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Rendering settings

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Esmer BombaRendering settings
by on Jul 6, 2010 at 3:01:30 pm

Hello people,

Let me start my showing you the screenprints that I've made for making it easier to understand.



The image on the left is a screenprint from my After Effects project window. The image on the right is a screenprint of the result after rendering. As you can see the result looks grainy and there is a bit of discoloration.

I'm wondering if anyone can help me out with using the right settings. The output has to be FLV because I'm importing the animation into Flash. The image below is a screenprint from Adobe Media Encoder. You can see here the settings that I've been using.



I hope I gave you enough information to solve my problem. I'm using CS5 on Windows 7.

Cheers, Esmer


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Dave LaRondeRe: Rendering settings
by on Jul 6, 2010 at 3:49:51 pm

What are you using to view the rendered file? Another viewer may have a different default gamma setting, which could explain the difference you see. Your render may be perfectly fine.

I'd try using it as intended, and see what happens.

Dave LaRonde
Sr. Promotion Producer
KCRG-TV (ABC) Cedar Rapids, IA


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Esmer BombaRe: Rendering settings
by on Jul 6, 2010 at 4:26:54 pm

I've imported the FLV render into Flash, previewed it, and took screenprints.

Is it possible that maybe a setting in my After Effects project file causes this problem? Because when you look closer to the preview window of Adobe Media Encoder, it already shows a bit of discoloration. This is before encoding it to FLV.

I'll do some tests with other file formats and post some results later on.


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Esmer BombaRe: Rendering settings
by on Jul 6, 2010 at 5:00:14 pm

I see why the discoloration took place.

In my After Effects project window I work with a transparent background (chessboard pattern). If I turn this off, a black background appears and the discoloration shows up.

Anyway, I can 'fix' this by ignoring the transparency and render the project including my custom background picture. But when I do this, the bad quality that a mentioned earlier becomes really noticeable. See the images below. The image on the left is a screenprint from my After Effects project window. The image on the right is a screenprint of the result after rendering.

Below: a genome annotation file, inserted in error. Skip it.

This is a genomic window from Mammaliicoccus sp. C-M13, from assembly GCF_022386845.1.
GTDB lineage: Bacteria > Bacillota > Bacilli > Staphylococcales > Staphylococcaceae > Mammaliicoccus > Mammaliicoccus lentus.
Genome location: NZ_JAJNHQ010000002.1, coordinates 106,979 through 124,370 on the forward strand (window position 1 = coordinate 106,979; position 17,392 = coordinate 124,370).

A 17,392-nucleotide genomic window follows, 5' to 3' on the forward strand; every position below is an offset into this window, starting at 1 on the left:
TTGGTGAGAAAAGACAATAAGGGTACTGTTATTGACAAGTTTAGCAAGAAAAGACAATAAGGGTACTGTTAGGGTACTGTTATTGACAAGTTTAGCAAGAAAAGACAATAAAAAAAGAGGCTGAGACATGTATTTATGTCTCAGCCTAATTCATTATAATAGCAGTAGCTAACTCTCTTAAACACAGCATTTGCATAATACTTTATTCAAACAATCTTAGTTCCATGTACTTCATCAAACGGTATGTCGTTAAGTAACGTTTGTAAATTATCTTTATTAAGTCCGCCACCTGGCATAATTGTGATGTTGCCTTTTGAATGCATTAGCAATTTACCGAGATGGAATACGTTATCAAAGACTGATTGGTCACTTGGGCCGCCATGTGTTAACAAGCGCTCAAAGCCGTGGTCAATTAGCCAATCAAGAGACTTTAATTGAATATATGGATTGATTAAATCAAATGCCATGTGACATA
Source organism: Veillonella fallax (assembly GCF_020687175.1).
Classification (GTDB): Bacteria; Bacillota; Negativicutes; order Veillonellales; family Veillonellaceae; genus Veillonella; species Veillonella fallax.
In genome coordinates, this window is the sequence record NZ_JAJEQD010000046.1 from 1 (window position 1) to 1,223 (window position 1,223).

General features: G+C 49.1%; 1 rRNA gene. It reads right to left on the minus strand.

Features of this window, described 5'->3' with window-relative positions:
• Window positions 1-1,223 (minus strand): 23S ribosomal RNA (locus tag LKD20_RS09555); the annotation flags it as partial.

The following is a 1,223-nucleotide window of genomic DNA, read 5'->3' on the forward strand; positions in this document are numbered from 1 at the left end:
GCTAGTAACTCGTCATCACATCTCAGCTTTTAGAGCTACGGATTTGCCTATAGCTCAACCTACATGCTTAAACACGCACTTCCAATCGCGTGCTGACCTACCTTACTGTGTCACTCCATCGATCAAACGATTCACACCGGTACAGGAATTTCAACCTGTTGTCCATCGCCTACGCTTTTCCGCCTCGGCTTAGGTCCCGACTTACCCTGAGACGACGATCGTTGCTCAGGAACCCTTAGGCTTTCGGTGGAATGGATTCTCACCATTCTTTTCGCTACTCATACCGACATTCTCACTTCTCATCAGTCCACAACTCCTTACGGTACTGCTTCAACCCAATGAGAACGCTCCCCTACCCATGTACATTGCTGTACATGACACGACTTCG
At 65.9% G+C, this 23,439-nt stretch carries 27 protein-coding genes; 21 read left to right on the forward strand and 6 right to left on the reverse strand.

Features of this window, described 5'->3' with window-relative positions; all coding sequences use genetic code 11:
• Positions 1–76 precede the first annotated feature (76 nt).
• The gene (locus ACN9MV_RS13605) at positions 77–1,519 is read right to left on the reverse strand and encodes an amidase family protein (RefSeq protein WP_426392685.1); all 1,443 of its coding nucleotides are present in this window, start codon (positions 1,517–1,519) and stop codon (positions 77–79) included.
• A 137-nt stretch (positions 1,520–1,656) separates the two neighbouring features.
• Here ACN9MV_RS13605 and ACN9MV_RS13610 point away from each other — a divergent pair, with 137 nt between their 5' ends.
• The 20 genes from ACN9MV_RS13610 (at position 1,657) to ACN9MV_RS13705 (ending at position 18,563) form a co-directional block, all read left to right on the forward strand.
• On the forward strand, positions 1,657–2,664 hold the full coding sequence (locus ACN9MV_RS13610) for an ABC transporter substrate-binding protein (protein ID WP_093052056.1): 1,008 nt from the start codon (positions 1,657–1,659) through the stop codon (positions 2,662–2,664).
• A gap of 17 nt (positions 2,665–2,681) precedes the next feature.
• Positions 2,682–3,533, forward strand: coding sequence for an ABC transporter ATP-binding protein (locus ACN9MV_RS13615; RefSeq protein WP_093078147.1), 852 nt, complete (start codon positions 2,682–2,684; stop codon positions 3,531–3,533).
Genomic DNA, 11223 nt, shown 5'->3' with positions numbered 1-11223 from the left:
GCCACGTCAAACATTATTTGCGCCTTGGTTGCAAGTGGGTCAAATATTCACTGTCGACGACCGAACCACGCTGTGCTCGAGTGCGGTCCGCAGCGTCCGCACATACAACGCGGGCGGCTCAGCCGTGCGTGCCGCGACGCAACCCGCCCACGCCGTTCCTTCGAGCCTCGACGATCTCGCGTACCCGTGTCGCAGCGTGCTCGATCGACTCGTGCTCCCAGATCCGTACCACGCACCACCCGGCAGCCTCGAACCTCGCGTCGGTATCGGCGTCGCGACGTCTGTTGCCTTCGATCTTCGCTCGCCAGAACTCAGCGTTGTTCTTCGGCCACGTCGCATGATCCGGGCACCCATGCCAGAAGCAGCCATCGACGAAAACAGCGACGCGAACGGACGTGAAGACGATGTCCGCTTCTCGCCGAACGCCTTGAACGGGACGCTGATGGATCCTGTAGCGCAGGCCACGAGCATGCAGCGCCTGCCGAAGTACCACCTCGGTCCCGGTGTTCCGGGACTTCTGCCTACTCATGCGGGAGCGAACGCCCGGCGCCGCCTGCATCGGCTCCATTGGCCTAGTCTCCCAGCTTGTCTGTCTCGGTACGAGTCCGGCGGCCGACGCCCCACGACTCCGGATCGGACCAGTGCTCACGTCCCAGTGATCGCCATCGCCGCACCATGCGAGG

The only thing that has to be fixed is the grainy quality that I'm getting after I render with the settings that I posted earlier. How can I fix this? With different settings? Or should I switch over to a different encoding program?


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Dave LaRondeRe: Rendering settings
by on Jul 6, 2010 at 6:27:18 pm

I see you limited the file's bit rate to 1 megabyte/second. I normally use video recorded at 50 and 100 MB/sec.

Do you see a difference in values? As an engineer at my TV station told me a long time ago, "When you compress a file, you're throwing away information. You have to ask yourself how much information you want to throw away."

At such a low bit rate, you can't expect perfection, you know.

Furthermore, you haven't told us how you're using this file, just that you're compressing the file. There are different codecs for different uses, and there may be a better one for your purposes.

Dave LaRonde
Sr. Promotion Producer
KCRG-TV (ABC) Cedar Rapids, IA


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Esmer BombaRe: Rendering settings
by on Jul 6, 2010 at 9:35:27 pm

The bitrate is set to 10 kbps because I can't increase the amount further.

I want to embed the animation into my Flash project, so it has to be a FLV file. I actually tried to render it as a F4V file. This gave me a pretty good result. But unfortunately Flash won't allow me to embed this filetype. It doesn't allow me to embed any filetype but FLV.

So I think I'm stuck here. I have to use FLV, but Adobe Media Encoder doesn't give me the result I want. I prefer uncompressed quality, but I'm afraid that this will give me large files.


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Dave LaRondeRe: Rendering settings
by on Jul 6, 2010 at 9:51:06 pm

I think it's possible to trick Flash into using H.264-encoded video if you don't need an alpha channel. You change the file extension to .flv.

But don't use AE to make the H.264. Render high-quality in AE, and use Adobe Media Encoder to make the H.264.

I've never done it personally, but I think I recall someone using this trick.

Dave LaRonde
Sr. Promotion Producer
KCRG-TV (ABC) Cedar Rapids, IA


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